As far as all these ingredients go, the number of people you are feeding will dictate the size chuck roast, how many carrots, how many potatoes, etc.  I am pretty sure ours was about a 3 pound chuck roast, which was so enormous it seemed like we needed to invite someone over to help eat it.  The “cans of” measurements will stay the same, unless you are literally feeding an army.  This meal fed four adults with enough leftovers for two.

Seasoned Chuck Roast | Oysters & Pearls


Preheat your oven to 300 degrees.

Heat the oil in a large cast iron (or enameled cast iron) pan.  Season the roast with the steak seasoning and garlic powder.  Just kind of pat it on with your hands.  Try to coat the entire roast as best you can, despite the unwieldy-ness of the giant hunk o’ meat.  Also, I apologize for raw meat pictures.  Just felt it might be helpful for those of you that might actually make it to see the before, and not just the after.

Proceed to brown the roast on both sides.  Flip it using your largest pair of tongs.

Seasoned & Browned Chuck Roast | Oysters & Pearls

Add one can beef consumme and place in the 300 degree oven.  Bake until tender, approximately two hours.  Add the vegetables, the cream of mushroom soup, and one can of water.  Season the veggie portion of the pan with salt, pepper, and basil.  Bake until the veggies are done, aka until you can stab them with a fork and it comes back out easily.  It took about 40 minutes for these.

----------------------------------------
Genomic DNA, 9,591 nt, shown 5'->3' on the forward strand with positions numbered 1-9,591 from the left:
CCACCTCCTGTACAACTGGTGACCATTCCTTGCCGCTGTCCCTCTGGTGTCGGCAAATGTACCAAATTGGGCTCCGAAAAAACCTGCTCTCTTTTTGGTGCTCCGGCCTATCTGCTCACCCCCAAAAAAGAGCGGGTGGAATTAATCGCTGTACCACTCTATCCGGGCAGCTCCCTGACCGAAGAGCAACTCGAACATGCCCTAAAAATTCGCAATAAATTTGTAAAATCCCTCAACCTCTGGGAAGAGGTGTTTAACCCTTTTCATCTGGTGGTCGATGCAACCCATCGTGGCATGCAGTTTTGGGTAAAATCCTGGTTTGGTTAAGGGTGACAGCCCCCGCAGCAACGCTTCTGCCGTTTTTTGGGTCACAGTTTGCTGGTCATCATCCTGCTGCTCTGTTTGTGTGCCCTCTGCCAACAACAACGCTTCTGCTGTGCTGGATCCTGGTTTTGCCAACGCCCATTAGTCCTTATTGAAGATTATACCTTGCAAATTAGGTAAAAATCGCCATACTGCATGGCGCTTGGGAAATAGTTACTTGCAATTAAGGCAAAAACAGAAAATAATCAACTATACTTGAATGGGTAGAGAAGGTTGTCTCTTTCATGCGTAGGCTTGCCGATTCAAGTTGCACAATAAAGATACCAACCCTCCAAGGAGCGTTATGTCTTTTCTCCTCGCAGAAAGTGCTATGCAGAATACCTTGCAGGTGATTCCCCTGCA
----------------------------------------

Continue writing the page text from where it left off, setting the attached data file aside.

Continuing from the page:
Pot Roast in the Oven | Oysters & Pearls

Lala’s Notes on her “oh so southern” pot roast: “Makes a great gravy, and is very tasty!”

She was right.  It was VERY tasty!

Lala's Southern Pot Roast | Oysters & Pearls

Natalie’s Note: It’s really hard to take good pictures of a pot roast, most especially difficult at night.  Also, I believe you could convert this pretty easily to a crock pot recipe, but you would still want to brown your meat first, and wait to add the veggies until the last hour or so.  Mushy veggies are not okay in my book.  Here’s a chart I found at busycooks.about.com to help you convert it, if you’re interested.

Lala's So Southern Pot Roast | Oysters & Pearls


Lala’s/Yaya’s Super Southern Cornbread

(goes really well with pot roast, and basically anything and everything else you can think of)


– 8 ounces sour cream
– 1 cup self rising cornmeal
– 3 large eggs, slightly beaten
– 1/4 cup vegetable oil


Beat the eggs with a whisk in your mixing bowl first, then add the rest of the ingredients and mix together.  Bake in a greased pan at 400 degrees for 20 minutes, or until golden brown on top.

Lala’s Note: “I use White Lily self rising cornmeal mix.”

I also think this pot roast would have been TDF with mashed potatoes instead of cooking them in with the roast.  Any way you slice it though, it’s delicious.

The best part about pot roast is you get free time while everything is cooking!  We spent this particular Sunday afternoon on the patio.  My dad and Wheat attempted to sight in Wheat’s new pellet gun (beware, squirrels), and we did a good bit of sitting around the “fire,” aka sat around an empty fire pit.  Still just as great in the summer time!

Sighting in the Pellet Gun | Oysters & Pearls

Look Doc, you’re famous!! ;)

Doc is Famous! | Oysters & Pearls

We ended the evening with some homemade chocolate ice cream, but I’ll save that for tomorrow’s post.  Have a great Monday!